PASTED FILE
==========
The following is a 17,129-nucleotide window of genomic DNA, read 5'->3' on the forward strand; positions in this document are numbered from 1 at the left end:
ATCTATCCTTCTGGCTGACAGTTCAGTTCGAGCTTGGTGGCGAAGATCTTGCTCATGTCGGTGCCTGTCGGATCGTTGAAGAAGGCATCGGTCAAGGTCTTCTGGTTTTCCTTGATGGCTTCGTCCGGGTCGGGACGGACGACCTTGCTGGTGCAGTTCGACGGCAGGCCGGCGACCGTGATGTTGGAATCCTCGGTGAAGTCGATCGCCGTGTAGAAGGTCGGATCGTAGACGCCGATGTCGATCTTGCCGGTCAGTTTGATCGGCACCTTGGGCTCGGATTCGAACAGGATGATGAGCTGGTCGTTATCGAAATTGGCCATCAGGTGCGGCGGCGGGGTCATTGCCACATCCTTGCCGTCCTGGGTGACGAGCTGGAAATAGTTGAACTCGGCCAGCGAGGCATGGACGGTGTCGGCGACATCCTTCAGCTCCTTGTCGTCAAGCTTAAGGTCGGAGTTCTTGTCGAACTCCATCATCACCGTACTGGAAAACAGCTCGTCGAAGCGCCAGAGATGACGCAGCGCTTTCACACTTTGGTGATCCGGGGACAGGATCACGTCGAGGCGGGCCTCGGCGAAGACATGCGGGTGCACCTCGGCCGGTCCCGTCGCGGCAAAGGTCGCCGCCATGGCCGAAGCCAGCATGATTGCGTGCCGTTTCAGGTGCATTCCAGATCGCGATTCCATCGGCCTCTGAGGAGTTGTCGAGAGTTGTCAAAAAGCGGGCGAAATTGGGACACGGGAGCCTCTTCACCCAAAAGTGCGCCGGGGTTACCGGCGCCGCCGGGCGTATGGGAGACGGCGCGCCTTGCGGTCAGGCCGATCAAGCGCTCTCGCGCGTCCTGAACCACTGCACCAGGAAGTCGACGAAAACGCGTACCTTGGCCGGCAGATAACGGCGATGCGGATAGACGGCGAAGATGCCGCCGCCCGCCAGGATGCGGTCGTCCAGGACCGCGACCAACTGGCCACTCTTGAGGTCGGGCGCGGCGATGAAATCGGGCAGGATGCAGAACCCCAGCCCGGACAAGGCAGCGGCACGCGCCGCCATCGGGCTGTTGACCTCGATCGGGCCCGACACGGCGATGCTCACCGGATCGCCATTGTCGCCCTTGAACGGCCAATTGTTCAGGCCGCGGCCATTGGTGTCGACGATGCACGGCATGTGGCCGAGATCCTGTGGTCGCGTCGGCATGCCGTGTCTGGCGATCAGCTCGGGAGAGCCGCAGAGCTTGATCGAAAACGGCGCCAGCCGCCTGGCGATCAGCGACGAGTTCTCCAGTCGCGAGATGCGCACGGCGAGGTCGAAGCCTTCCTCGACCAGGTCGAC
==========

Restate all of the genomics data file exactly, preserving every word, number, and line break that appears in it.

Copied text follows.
The following is a 17,129-nucleotide window of genomic DNA, read 5'->3' on the forward strand; positions in this document are numbered from 1 at the left end:
ATCTATCCTTCTGGCTGACAGTTCAGTTCGAGCTTGGTGGCGAAGATCTTGCTCATGTCGGTGCCTGTCGGATCGTTGAAGAAGGCATCGGTCAAGGTCTTCTGGTTTTCCTTGATGGCTTCGTCCGGGTCGGGACGGACGACCTTGCTGGTGCAGTTCGACGGCAGGCCGGCGACCGTGATGTTGGAATCCTCGGTGAAGTCGATCGCCGTGTAGAAGGTCGGATCGTAGACGCCGATGTCGATCTTGCCGGTCAGTTTGATCGGCACCTTGGGCTCGGATTCGAACAGGATGATGAGCTGGTCGTTATCGAAATTGGCCATCAGGTGCGGCGGCGGGGTCATTGCCACATCCTTGCCGTCCTGGGTGACGAGCTGGAAATAGTTGAACTCGGCCAGCGAGGCATGGACGGTGTCGGCGACATCCTTCAGCTCCTTGTCGTCAAGCTTAAGGTCGGAGTTCTTGTCGAACTCCATCATCACCGTACTGGAAAACAGCTCGTCGAAGCGCCAGAGATGACGCAGCGCTTTCACACTTTGGTGATCCGGGGACAGGATCACGTCGAGGCGGGCCTCGGCGAAGACATGCGGGTGCACCTCGGCCGGTCCCGTCGCGGCAAAGGTCGCCGCCATGGCCGAAGCCAGCATGATTGCGTGCCGTTTCAGGTGCATTCCAGATCGCGATTCCATCGGCCTCTGAGGAGTTGTCGAGAGTTGTCAAAAAGCGGGCGAAATTGGGACACGGGAGCCTCTTCACCCAAAAGTGCGCCGGGGTTACCGGCGCCGCCGGGCGTATGGGAGACGGCGCGCCTTGCGGTCAGGCCGATCAAGCGCTCTCGCGCGTCCTGAACCACTGCACCAGGAAGTCGACGAAAACGCGTACCTTGGCCGGCAGATAACGGCGATGCGGATAGACGGCGAAGATGCCGCCGCCCGCCAGGATGCGGTCGTCCAGGACCGCGACCAACTGGCCACTCTTGAGGTCGGGCGCGGCGATGAAATCGGGCAGGATGCAGAACCCCAGCCCGGACAAGGCAGCGGCACGCGCCGCCATCGGGCTGTTGACCTCGATCGGGCCCGACACGGCGATGCTCACCGGATCGCCATTGTCGCCCTTGAACGGCCAATTGTTCAGGCCGCGGCCATTGGTGTCGACGATGCACGGCATGTGGCCGAGATCCTGTGGTCGCGTCGGCATGCCGTGTCTGGCGATCAGCTCGGGAGAGCCGCAGAGCTTGATCGAAAACGGCGCCAGCCGCCTGGCGATCAGCGACGAGTTCTCCAGTCGCGAGATGCGCACGGCGAGGTCGAAGCCTTCCTCGACCAGGTCGAC